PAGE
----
Cumulus in the Campus?
Recently I’ve been idly speculating about how campus networking could be shaken up, with different cost and management models. A few recent podcasts have inspired some thoughts on how Cumulus Networks might fit into this.
For me the benchmark of network management so far is Meraki Dashboard - stupid simple and feature rich… Yes - it’s a niche product that only focuses on Campus scenarios, Yes - it only supports proprietary HW. But it offers pretty much everything network operator needs - detailed visibility, traffic policy engine with L7 capability, MDM and you can hit it and go full speed right away. How long will it take HP to achieve that level of simplicity/usability?
He’s right about the Meraki dashboard. It’s fantastic. Fast to get set up, easy to use, it’s what others should aspire to. But there’s a catch: It only works with Meraki hardware. Keep paying your monthly bills, and all is well. But what if you’ve got non-Meraki hardware? Or what if you decide you don’t want to pay Meraki any more? What if Meraki goes out of business (unlikely, but still something to consider). Will you be left with a pile of un-manageable hardware?
Build on top of Cumulus?
If you wanted to create a platform with similar power, but the ability to use open hardware, how would you do it? The key is the software on the switches. You need to control this tightly. The best way is either to write your own complete Network Operating System (NOS), or write plugins that work with other NOSes.
This is where Cumulus could enter the picture. On “Software Gone Wild”, Matt Stone talks about how Cumulus is maybe not ready for direct use by Enterprise, but that there could be a market for someone to create a management system that uses Cumulus switches.
Cumulus provides an open platform that could easily be extended. You can write plugins that bridge between your management platform and the underlying OS. It would be far easier than trying to write your own NOS from the ground up. Using Cumulus would give you far deeper access to the underlying switch workings than you’ll get from Cisco or HP.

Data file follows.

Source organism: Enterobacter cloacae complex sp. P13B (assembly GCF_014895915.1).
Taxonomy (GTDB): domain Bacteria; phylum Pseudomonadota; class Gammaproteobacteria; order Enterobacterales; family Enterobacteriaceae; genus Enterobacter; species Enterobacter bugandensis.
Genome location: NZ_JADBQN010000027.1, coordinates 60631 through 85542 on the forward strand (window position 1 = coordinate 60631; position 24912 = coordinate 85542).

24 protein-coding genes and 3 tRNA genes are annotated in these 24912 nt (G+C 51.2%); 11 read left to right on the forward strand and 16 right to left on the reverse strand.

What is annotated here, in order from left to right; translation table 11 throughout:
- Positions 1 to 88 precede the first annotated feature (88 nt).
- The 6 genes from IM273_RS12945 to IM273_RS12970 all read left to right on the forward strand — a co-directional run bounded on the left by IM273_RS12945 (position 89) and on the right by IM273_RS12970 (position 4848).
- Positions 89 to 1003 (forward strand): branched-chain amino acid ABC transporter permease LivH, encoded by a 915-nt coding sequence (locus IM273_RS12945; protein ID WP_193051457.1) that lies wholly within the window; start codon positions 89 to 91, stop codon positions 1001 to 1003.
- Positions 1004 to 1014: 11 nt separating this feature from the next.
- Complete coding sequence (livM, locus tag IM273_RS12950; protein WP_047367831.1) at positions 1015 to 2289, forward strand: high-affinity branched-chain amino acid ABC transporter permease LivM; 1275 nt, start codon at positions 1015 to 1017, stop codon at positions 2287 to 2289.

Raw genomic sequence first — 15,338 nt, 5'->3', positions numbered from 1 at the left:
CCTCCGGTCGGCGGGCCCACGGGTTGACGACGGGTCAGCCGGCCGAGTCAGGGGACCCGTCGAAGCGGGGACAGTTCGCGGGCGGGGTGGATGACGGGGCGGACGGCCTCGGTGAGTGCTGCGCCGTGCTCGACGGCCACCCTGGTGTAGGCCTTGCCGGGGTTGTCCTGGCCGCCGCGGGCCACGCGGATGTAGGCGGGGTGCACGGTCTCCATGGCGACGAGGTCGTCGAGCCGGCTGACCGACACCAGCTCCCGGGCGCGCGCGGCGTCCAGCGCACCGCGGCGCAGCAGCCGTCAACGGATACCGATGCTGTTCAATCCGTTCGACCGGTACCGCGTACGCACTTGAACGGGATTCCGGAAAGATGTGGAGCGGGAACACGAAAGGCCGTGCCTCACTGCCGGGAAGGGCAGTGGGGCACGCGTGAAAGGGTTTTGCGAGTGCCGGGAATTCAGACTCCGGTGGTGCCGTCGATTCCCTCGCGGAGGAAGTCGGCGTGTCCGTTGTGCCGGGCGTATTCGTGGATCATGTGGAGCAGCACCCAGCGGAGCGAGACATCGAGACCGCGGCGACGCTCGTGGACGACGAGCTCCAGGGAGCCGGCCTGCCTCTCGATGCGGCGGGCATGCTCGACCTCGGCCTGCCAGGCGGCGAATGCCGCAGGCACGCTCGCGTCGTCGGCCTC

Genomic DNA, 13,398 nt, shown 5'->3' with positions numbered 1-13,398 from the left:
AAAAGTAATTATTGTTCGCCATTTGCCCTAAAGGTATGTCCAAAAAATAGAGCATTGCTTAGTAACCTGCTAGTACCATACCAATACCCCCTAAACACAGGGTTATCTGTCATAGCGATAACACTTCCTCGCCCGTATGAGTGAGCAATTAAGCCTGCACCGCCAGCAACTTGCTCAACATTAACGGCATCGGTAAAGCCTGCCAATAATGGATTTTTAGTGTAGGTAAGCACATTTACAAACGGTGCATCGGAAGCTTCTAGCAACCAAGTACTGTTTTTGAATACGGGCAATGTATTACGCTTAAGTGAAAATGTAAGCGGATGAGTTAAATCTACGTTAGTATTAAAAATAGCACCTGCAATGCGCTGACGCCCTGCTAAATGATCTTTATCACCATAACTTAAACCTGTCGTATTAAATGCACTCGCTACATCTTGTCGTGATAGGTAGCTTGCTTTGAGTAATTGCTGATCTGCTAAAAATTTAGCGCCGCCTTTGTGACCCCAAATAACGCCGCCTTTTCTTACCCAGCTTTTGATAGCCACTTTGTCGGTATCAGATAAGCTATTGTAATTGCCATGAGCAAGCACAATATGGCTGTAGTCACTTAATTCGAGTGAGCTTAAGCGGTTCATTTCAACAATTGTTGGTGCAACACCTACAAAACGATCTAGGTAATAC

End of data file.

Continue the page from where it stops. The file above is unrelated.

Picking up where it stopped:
It gives the customers flexibility too. If they decide they’ve had enough, they’re not stuck with un-manageable hardware. They could keep using Cumulus, or they could change the NOS to something like Pica8, or Big Cloud Fabric.
Do the costs add up?
Maybe not. Cumulus in the campus doesn’t currently stack up. That’s not surprising - their initial target market has been the data centre. The cheapest switches on the Cumulus HCL are the likes of the Quanta T1048-LB9, which is $2,449.00. A Cumulus 1G license adds another $499/year.
That price isn’t hugely different from what I might pay for a reasonable Cisco or HP campus switch. So I’d be taking a risk on a relatively new platform, without saving much up front. The key would be in the additional capabilities the platform offers me.
What would that do to the campus market? My problem with the low-end switches has primarily been the poor software (see what John found with his cheap switch). But if we had more powerful software available for cheap switches, what would that open up? Even without someone developing a Meraki-like management platform, it would massively shake things up.